London is home to 80 percent of the EU’s hedge funds
The potential risks associated with investing in emerging markets, including differences in liquidity and distributions, an increased likelihood of corporate bankruptcies, and dependence on fickle currency exchange rates, have been well documented. Further, while stocks in the emerging market (EM) sector hit a peak in the fall of 2014, the MSCI Emerging Markets Index has dipped significantly since then, reaching a low point in January of 2016. However, recent months have brought changes to the sector, and hedge funds are now investing heavily in emerging markets around the globe.
Emerging markets are looking up
Over the past several years, poor returns in emerging markets have stood in contrast with gains in developed markets, prompting investors to look elsewhere. However, since January of 2016, the MSCI index has climbed by over 25%. Equities in emerging markets have made significant gains in recent months as well. Previous investor concerns about low prices on commodities, global political upheaval, and the stability of the Chinese economy seem to have dissipated, and hedge funds are pouring cash into EM as a result.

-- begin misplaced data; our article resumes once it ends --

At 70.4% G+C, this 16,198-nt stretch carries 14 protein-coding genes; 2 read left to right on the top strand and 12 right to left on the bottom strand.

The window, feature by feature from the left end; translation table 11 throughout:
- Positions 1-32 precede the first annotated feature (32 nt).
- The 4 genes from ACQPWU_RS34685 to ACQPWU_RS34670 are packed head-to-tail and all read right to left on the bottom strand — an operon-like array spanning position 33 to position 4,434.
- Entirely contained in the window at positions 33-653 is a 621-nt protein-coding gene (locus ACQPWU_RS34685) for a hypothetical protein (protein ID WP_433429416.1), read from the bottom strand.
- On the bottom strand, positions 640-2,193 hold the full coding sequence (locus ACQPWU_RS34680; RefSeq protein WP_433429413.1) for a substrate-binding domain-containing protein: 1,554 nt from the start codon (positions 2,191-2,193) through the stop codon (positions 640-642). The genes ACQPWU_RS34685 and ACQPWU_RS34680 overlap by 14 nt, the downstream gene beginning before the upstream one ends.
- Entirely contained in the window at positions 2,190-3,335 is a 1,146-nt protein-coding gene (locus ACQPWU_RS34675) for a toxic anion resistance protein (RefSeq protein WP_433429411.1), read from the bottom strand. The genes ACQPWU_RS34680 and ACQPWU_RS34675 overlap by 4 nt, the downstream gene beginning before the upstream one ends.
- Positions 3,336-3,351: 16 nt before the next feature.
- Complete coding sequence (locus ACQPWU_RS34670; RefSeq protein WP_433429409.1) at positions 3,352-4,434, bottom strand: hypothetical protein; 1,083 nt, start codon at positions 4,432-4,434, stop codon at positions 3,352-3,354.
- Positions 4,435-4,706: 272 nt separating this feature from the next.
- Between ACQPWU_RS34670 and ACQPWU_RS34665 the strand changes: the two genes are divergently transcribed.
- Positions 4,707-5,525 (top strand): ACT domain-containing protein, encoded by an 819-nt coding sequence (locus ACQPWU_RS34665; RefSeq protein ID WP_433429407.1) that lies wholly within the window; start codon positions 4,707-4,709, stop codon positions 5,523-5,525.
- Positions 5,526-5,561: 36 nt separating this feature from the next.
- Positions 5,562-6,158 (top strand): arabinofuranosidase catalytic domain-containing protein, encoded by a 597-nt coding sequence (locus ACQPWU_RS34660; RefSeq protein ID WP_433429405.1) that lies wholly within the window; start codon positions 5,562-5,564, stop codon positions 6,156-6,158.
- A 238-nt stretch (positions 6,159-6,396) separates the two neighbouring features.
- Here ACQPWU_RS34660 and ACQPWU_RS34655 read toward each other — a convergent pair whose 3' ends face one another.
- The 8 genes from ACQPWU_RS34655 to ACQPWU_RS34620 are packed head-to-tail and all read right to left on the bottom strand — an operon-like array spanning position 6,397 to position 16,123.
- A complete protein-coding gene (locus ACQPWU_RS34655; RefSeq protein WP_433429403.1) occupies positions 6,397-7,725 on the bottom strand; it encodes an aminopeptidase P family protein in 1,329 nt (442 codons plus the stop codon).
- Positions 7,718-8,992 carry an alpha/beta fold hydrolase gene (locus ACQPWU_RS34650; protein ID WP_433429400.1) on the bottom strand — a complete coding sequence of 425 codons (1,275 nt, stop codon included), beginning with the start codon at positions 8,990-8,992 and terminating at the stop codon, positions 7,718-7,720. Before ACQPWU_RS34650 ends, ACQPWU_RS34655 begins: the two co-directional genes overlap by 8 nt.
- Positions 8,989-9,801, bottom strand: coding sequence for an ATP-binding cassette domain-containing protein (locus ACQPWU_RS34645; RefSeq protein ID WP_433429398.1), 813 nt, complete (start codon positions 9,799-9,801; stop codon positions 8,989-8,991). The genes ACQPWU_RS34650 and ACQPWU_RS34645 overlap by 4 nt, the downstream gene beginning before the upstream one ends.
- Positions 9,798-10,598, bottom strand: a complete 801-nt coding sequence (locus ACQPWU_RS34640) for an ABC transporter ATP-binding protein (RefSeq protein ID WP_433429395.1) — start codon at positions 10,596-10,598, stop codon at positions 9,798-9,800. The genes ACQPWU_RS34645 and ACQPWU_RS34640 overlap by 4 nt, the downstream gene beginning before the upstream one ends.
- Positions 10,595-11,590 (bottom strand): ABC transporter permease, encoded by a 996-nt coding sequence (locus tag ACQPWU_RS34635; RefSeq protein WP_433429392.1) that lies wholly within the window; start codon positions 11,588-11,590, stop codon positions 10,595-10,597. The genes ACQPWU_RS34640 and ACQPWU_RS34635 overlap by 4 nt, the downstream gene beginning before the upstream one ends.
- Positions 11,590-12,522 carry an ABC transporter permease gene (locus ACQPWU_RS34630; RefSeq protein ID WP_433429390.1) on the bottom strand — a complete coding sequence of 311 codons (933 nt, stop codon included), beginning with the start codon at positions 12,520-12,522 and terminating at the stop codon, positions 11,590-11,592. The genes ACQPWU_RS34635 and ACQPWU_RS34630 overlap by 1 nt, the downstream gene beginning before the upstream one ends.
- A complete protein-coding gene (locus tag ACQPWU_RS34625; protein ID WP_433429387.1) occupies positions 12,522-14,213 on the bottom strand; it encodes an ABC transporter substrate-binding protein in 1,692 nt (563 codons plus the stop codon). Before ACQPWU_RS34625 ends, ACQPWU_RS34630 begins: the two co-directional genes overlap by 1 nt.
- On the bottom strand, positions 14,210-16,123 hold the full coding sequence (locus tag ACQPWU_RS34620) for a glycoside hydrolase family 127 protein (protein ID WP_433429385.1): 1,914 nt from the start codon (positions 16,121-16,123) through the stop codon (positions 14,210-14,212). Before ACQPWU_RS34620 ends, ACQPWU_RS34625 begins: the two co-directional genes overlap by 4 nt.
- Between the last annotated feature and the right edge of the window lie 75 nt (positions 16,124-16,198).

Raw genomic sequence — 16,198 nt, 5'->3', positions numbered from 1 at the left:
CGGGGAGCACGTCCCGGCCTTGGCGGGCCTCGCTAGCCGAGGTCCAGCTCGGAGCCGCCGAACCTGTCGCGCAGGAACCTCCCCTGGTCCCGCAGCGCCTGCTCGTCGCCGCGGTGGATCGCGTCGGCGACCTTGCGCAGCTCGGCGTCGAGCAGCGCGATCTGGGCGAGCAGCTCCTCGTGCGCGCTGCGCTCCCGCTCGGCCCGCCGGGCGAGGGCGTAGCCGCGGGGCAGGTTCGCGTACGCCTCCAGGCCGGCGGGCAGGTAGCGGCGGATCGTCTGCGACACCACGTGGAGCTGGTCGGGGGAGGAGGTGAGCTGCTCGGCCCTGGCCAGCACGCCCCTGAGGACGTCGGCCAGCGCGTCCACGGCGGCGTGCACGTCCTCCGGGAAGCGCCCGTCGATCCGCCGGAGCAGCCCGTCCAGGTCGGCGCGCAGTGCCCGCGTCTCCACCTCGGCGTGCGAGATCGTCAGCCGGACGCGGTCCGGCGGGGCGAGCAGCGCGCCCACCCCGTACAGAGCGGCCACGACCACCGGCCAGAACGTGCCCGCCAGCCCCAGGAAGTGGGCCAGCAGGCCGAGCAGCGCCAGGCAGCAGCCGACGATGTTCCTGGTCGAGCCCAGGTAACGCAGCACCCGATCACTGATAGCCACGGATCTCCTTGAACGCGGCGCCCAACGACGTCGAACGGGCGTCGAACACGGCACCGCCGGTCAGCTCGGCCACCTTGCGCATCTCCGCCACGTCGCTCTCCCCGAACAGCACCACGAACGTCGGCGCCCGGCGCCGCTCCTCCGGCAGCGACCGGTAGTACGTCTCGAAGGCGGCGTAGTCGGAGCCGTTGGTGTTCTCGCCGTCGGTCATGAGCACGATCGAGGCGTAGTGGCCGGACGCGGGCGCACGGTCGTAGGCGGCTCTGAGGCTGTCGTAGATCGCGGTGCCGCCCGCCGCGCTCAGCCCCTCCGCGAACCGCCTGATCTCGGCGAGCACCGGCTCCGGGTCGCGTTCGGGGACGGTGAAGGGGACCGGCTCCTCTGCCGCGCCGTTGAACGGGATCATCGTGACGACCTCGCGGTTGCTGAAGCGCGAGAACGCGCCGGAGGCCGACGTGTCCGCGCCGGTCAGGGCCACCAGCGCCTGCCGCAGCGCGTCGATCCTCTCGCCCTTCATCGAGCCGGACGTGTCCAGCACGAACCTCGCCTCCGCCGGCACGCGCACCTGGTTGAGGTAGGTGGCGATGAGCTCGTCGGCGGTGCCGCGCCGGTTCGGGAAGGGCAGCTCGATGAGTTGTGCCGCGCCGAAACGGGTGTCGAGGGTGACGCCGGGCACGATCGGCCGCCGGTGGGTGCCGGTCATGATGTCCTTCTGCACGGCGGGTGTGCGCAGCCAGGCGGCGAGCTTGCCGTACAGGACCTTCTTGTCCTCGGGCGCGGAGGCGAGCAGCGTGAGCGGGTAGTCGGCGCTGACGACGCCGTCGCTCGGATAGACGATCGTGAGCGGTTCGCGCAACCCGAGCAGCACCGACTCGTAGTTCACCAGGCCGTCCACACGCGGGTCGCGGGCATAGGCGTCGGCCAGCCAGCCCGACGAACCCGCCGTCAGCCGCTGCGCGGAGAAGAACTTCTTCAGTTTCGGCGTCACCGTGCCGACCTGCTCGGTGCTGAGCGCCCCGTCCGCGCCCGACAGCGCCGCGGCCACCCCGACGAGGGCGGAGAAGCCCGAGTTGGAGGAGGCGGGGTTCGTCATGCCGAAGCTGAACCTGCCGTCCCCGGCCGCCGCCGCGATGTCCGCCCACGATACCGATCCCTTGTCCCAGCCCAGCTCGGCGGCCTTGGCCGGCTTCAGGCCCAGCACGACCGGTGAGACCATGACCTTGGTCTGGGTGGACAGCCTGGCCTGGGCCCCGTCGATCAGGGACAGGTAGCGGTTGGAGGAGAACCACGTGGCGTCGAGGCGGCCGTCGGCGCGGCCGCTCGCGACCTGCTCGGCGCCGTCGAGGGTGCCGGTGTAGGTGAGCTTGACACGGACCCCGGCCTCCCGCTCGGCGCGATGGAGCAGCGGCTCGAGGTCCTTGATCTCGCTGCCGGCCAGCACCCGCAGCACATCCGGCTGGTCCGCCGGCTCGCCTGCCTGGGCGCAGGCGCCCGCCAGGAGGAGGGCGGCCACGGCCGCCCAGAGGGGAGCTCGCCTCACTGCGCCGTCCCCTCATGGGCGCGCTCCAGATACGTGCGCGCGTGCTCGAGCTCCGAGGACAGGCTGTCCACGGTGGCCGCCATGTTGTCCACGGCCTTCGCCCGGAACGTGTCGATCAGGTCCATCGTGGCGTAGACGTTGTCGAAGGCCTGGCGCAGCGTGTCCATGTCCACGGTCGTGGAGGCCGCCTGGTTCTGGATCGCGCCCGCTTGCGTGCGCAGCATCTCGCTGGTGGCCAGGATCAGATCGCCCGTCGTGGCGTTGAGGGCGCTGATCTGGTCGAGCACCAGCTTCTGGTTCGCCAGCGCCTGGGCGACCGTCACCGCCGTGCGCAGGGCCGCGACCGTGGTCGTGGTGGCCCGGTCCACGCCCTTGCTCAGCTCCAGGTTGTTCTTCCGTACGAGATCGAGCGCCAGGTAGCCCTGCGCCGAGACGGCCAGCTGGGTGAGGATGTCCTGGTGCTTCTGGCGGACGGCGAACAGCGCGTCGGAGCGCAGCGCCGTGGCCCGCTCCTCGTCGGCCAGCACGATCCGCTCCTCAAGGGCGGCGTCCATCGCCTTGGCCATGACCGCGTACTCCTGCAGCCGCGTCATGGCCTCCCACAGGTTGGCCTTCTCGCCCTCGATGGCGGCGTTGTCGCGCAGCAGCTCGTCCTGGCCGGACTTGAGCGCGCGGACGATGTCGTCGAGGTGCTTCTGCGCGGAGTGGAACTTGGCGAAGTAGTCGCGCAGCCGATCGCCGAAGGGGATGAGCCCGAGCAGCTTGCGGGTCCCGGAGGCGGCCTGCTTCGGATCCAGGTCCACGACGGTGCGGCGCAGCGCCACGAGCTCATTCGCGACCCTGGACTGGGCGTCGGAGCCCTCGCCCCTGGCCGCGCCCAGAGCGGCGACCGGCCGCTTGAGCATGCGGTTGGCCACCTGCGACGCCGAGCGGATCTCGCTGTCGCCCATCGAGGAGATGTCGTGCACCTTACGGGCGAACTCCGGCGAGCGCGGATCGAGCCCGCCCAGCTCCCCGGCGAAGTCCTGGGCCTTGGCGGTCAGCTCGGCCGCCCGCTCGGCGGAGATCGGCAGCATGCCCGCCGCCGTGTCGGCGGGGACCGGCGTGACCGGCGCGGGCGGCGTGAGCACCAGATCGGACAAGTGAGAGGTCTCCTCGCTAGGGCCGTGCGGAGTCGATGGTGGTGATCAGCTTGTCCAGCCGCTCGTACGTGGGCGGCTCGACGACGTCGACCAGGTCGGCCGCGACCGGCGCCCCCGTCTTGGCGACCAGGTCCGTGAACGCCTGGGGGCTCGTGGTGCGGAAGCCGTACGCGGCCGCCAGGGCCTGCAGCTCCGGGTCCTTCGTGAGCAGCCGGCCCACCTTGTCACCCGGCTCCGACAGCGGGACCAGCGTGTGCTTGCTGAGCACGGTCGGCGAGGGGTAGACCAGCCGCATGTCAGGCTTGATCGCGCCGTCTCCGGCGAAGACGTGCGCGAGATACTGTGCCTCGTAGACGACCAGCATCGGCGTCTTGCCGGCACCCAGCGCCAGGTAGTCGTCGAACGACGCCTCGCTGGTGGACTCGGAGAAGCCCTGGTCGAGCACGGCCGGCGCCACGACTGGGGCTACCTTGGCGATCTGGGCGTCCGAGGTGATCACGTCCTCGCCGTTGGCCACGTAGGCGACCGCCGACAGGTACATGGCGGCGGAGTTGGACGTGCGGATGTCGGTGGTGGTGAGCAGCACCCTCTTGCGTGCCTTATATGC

Several factors may have contributed to the EM upswing and may also point to continued growth over the long term. EM currencies have benefitted from the fact that the US. Federal Reserve has kept interest rates low following the United Kingdom’s Brexit vote. The Chinese economy, which dwarfs many of its fellow EM economies, has seen an increase in consumer spending and a recent boost in GDP. More broadly, EM economies have maintained a higher rate of growth than those of developed countries in the past year, and rejuvenation in recessed nations including Brazil points to a continuation of this trend. Additionally, prices of commodities show signs of continuing to push higher.
Hedge funds show increased EM interest
Hedge fund managers have noted the signs of promise in the EM sector and have shown renewed interest in investing in emerging markets around the world. According to a report from the Institute of International Finance presented in the Wall Street Journal, investors have dedicated $67 billion to a group of 30 emerging markets. Especially noteworthy is that much of these investments were made in Pakistan, which had until recently been classified as a frontier market following the closure of the Karachi Stock Exchange in 2008. With Karachi not only open and running once again but showing dramatic gains in 2016, MSCI reclassified it as a more stable emerging market in 2016.
Should the EM sector continue to prove profitable, hedge funds will likely appreciate the help in boosting returns, which have been difficult to achieve in the past several years. For now, it is likely that fund managers will be somewhat cautious.